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lampoon

[lam-poon] /læmˈpun/
noun
1.
a sharp, often virulent satire directed against an individual or institution; a work of literature, art, or the like, ridiculing severely the character or behavior of a person, society, etc.
verb (used with object)
2.
to mock or ridicule in a lampoon:
to lampoon important leaders in the government.
Origin
1635-1645
1635-45; < French lampon, said to be noun use of lampons let us guzzle (from a drinking song), imperative of lamper, akin to laper to lap up < Germanic; see lap3
Related forms
lampooner, lampoonist, noun
lampoonery, noun
unlampooned, adjective
Synonyms
1. See satire.
Dictionary.com Unabridged
Based on the Random House Dictionary, © Random House, Inc. 2014.
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British Dictionary definitions for lampooner

lampoon

/læmˈpuːn/
noun
1.
a satire in prose or verse ridiculing a person, literary work, etc
verb
2.
(transitive) to attack or satirize in a lampoon
Derived Forms
lampooner, lampoonist, noun
lampoonery, noun
Word Origin
C17: from French lampon, perhaps from lampons let us drink (frequently used as a refrain in poems)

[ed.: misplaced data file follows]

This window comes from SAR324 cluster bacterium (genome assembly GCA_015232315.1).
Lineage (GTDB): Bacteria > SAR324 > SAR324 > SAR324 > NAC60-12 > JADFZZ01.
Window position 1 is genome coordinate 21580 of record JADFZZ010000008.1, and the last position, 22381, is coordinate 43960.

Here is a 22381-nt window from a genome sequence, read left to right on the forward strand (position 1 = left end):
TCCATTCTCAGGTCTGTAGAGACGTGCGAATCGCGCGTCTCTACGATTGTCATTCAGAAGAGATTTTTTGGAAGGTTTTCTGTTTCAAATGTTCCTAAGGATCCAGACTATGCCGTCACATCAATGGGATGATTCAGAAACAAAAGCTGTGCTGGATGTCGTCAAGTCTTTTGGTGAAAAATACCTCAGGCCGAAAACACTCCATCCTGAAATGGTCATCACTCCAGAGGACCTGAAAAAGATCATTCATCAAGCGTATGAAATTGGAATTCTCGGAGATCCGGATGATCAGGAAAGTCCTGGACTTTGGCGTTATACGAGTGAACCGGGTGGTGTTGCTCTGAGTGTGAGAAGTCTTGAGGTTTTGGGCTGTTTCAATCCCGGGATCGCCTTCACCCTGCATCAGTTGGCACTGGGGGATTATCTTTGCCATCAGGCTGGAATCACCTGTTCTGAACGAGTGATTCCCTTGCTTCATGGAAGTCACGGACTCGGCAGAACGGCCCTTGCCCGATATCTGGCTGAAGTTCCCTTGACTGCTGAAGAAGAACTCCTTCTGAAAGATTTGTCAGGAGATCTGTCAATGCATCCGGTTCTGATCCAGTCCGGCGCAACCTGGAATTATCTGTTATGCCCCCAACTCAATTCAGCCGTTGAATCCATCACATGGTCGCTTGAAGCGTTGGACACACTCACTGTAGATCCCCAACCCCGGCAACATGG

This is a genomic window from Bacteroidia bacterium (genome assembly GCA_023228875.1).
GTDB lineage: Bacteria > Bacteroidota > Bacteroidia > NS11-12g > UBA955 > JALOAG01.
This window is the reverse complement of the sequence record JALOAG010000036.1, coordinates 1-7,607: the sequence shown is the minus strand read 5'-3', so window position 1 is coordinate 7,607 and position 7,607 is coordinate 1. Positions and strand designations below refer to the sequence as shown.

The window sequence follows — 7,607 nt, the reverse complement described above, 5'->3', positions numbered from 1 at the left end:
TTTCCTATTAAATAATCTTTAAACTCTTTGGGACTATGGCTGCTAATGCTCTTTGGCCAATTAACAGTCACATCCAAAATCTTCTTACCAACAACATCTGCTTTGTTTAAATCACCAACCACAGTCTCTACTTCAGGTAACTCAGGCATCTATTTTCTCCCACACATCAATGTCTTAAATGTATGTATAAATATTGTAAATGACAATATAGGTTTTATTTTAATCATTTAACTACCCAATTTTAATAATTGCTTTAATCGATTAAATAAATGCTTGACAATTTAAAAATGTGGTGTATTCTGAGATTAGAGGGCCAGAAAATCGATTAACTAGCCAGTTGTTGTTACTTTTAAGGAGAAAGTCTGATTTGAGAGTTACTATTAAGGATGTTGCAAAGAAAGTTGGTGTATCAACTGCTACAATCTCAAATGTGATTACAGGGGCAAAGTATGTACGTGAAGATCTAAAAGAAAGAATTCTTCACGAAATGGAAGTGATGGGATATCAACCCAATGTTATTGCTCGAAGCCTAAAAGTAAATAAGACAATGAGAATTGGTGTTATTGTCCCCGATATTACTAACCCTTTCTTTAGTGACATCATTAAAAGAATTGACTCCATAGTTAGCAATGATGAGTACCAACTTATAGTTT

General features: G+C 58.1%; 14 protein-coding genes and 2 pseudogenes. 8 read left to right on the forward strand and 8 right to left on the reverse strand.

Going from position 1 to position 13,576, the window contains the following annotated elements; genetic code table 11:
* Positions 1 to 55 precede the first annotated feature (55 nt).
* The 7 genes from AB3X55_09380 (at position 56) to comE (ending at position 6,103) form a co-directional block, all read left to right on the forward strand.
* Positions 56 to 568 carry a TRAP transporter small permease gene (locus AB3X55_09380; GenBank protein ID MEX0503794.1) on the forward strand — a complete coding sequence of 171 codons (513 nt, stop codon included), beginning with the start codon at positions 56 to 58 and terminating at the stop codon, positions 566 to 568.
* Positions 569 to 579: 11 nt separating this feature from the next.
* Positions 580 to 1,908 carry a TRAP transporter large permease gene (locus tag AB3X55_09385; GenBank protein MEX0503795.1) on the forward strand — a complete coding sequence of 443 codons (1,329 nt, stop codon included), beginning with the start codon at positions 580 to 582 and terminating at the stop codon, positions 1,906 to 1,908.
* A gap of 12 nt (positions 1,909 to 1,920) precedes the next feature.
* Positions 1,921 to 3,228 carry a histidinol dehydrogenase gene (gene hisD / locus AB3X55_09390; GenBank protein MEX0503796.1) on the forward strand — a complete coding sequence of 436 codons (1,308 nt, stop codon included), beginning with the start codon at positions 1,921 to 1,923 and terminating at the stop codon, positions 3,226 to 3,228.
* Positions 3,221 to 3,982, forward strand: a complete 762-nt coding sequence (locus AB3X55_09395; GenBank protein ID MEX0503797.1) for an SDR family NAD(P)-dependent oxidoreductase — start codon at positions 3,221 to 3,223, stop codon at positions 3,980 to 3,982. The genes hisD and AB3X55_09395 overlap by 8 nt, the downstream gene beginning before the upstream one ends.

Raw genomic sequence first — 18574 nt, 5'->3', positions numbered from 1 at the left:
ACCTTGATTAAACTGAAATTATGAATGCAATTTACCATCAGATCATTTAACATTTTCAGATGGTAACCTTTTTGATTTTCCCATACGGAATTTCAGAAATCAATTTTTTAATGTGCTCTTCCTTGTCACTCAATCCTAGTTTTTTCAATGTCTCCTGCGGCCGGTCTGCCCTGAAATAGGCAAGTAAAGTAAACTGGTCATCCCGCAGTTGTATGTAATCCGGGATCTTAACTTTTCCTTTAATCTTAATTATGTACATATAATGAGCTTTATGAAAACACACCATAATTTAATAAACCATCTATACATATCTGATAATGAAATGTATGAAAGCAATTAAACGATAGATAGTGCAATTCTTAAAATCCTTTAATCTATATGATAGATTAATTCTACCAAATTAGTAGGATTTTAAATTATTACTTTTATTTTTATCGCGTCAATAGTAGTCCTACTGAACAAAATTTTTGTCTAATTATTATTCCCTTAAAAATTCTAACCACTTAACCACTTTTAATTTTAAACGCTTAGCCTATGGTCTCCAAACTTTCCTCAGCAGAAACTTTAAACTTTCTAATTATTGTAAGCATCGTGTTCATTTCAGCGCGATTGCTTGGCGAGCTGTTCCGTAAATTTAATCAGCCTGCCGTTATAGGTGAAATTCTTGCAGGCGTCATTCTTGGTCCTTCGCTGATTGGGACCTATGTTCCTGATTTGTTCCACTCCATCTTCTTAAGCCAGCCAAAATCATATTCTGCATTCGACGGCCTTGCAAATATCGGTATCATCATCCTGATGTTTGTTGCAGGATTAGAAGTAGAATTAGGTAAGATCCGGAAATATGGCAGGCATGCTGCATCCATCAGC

Collins English Dictionary - Complete & Unabridged 2012 Digital Edition
© William Collins Sons & Co. Ltd. 1979, 1986 © HarperCollins
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Word Origin and History for lampooner

lampoon

n.

1640s, from French lampon (17c.), of unknown origin, said by French etymologists to be from lampons "let us drink," popular refrain for scurrilous 17c. songs, from lamper "to drink, guzzle," a nasalized form of laper "to lap," from a Germanic source akin to lap (v.). Also see -oon.

v.

1650s, from lampoon (n.), or else from French lamponner, from the Middle French noun. Related: Lampooned; lampooning.

Online Etymology Dictionary, © 2010 Douglas Harper
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Encyclopedia Article for lampooner

lampoon

virulent satire in prose or verse that is a gratuitous and sometimes unjust and malicious attack on an individual. Although the term came into use in the 17th century from the French, examples of the lampoon are found as early as the 3rd century BC in the plays of Aristophanes, who lampooned Euripides in The Frogs and Socrates in The Clouds. In English literature the form was particularly popular during the Restoration and the 18th century, as exemplified in the lampoons of John Dryden, Thomas Brown, and John Wilkes and in dozens of anonymous satires.

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Encyclopedia Britannica, 2008. Encyclopedia Britannica Online.
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